That said trials bikes are not often used powering hard out of corners and drifting which is what would cause the tyre to be pushed off the bead if anything did.
The trials rims do not even use a rim lock!
You need the bead to be suitable for tubless rims too. It's very hard to break a trials rear bead without using a tool such as a bead breaker or a spade or a big lump of wood etc. Whereas an enduro tyre is just pushed off by hand/knee.
 

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You need the bead to be suitable for tubless rims too. It's very hard to break a trials rear bead without using a tool such as a bead breaker or a spade or a big lump of wood etc. Whereas an enduro tyre is just pushed off by hand/knee.
Yes forgetting about the enduro tyre bead, thinking it seals in tubeliss but that works in a different way. The fact the trials tyre is more difficult to break the bead is more I think to do with the ring/recess/step or what ever it is called on the rim than it is the bead.
 

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The fact the trials tyre is more difficult to break the bead is more I think to do with the ring/recess/step or what ever it is called on the rim than it is the bead.
It's a bit of both, trials tyres are made for either tubless or tubes. I imagine the tubless tyres have to meet a certain tolerance/spec as do the rims they are made for. I know IRC have had a problem in the past with their trials tyres burping air when taking a big hit.

Michelin X11s take considerably more air to seat on an enduro rim than an enduro tyre, but they do push off quite easily, so the ridge definitely has a role.

At the end of the day, air can leak so if a system relies on air, then it's fallible.
 

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Thought I would add..
Michelin bib mousse. Metzeller MC360 mid-soft. Green laning. Really good tires and good set up.
I have had the tire spin around on the rear rim before. So I run 2 rim locks in the rear and 1 rim lock in the front. I have had the same set for 5 years now and they are still good. Just use loads of mousse lube when you change the tire. I have had stuff through the tire that would have killed tubliss or a tube and I have dented the rims and its all still good. Hope that helps.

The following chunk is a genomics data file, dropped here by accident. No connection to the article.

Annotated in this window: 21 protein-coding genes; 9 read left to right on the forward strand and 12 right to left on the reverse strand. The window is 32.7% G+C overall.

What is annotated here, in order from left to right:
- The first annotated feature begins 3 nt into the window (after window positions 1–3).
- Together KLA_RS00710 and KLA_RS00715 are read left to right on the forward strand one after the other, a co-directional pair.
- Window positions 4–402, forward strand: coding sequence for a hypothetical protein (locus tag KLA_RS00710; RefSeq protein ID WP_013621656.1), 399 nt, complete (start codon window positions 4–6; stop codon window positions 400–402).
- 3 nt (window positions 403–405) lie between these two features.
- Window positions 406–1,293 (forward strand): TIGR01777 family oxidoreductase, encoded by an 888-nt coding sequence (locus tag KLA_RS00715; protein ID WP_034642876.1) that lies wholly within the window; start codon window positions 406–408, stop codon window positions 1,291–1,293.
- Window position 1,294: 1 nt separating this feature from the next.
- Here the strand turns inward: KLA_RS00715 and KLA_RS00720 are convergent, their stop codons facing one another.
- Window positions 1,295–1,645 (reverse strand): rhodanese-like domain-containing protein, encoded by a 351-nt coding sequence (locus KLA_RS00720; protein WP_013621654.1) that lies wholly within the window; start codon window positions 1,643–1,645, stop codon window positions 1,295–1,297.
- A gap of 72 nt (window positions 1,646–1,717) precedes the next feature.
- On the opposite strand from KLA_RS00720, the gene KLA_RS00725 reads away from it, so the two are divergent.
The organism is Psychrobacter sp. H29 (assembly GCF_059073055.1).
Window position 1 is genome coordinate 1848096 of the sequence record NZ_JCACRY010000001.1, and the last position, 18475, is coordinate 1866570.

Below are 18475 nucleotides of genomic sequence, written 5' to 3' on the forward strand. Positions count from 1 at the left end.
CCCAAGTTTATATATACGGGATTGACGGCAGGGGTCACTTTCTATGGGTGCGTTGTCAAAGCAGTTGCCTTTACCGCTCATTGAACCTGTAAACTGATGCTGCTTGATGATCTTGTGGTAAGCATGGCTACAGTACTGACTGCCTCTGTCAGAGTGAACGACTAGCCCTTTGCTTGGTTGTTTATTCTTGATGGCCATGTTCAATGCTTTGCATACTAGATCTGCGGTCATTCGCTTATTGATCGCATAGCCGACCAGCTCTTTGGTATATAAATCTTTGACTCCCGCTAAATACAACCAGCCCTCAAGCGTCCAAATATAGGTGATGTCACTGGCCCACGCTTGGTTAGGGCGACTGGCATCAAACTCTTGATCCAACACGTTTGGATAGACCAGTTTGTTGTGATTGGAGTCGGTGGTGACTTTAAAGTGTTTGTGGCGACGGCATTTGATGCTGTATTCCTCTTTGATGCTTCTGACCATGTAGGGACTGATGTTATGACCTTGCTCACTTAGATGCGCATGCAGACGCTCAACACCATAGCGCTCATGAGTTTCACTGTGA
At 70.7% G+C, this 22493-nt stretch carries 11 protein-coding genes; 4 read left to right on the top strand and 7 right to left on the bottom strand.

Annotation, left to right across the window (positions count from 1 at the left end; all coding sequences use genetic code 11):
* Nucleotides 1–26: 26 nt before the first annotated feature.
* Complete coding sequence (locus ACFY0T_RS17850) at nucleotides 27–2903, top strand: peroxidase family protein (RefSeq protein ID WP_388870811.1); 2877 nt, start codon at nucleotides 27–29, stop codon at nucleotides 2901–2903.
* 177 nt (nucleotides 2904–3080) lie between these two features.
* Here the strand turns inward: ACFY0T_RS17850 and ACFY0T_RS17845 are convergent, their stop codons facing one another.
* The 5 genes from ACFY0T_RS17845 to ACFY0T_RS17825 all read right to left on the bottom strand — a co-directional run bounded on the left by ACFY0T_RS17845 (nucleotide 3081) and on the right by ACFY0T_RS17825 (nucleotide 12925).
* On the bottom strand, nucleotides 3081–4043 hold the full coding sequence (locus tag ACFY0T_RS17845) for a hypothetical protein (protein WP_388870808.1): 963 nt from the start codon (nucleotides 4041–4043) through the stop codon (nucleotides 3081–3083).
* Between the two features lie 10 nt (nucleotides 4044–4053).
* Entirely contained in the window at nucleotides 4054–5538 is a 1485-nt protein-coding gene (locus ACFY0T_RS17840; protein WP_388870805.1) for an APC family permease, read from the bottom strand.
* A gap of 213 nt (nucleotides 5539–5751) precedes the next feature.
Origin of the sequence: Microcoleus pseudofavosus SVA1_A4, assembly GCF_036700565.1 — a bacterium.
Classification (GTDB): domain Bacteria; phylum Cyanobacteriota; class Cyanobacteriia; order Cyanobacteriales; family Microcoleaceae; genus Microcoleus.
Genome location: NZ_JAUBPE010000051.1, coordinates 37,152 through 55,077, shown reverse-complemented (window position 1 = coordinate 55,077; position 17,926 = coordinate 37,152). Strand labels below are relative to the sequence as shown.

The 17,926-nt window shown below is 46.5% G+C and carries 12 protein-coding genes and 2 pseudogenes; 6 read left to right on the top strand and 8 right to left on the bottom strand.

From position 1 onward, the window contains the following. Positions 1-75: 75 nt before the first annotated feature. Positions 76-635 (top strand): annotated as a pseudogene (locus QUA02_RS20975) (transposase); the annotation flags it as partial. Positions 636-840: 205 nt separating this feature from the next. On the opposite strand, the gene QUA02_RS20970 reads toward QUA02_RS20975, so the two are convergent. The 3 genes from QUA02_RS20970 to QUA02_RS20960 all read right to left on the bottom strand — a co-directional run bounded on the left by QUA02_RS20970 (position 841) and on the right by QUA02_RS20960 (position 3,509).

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It won’t pop unless fitted by a mong that’s nipped the inner tube when fitting. Easily done if you don’t work in the right manner. I reckon it’d be amazingly rare to get a steel spike right through everything unless you ride around scrap heaps. If that’s your bag use a mousse.
 
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I have to admit. I have ridden a bike with tubliss and it is very nice, better than my mousse. Especially with very low tire pressures. Really nice soft feel and nice grip.

I'm just not sold on anything that is not 100% puncture proof for what I do. Its just not it for me. My friends, some of them have tubliss and will not ride with mousse. I have had a couple of punctures and I said to myself that I would never have that again.

Since having mousses I have had a lump of metal that had gone right through my tire, through my mousse and hit the base of the rim inside. I didn't even know it was there until I got back. I just pulled it out and when I put a new tire on, that as when I realised that it had gone all the way though and hit the inside of the rim. As far as I am concerned the bib mousse system is bomb proof and if you look after them and fit them properly they last for years. Mine are 5 years old and nothing wrong with them.

I guess it depends on what you do and what you are happy with. But I won't run anything with air in it anymore for what I do. Although I do sometimes still miss that soft feel over bumps.

Changing tires can be a pain for some people I have to admit and this can be very off putting having to get mousses fitted, because it costs money. I invested in a 3 minute tire changer and it has paid for itself in 18 months. Now I am a ninja tire changer. Not quite 3 minutes though 🤪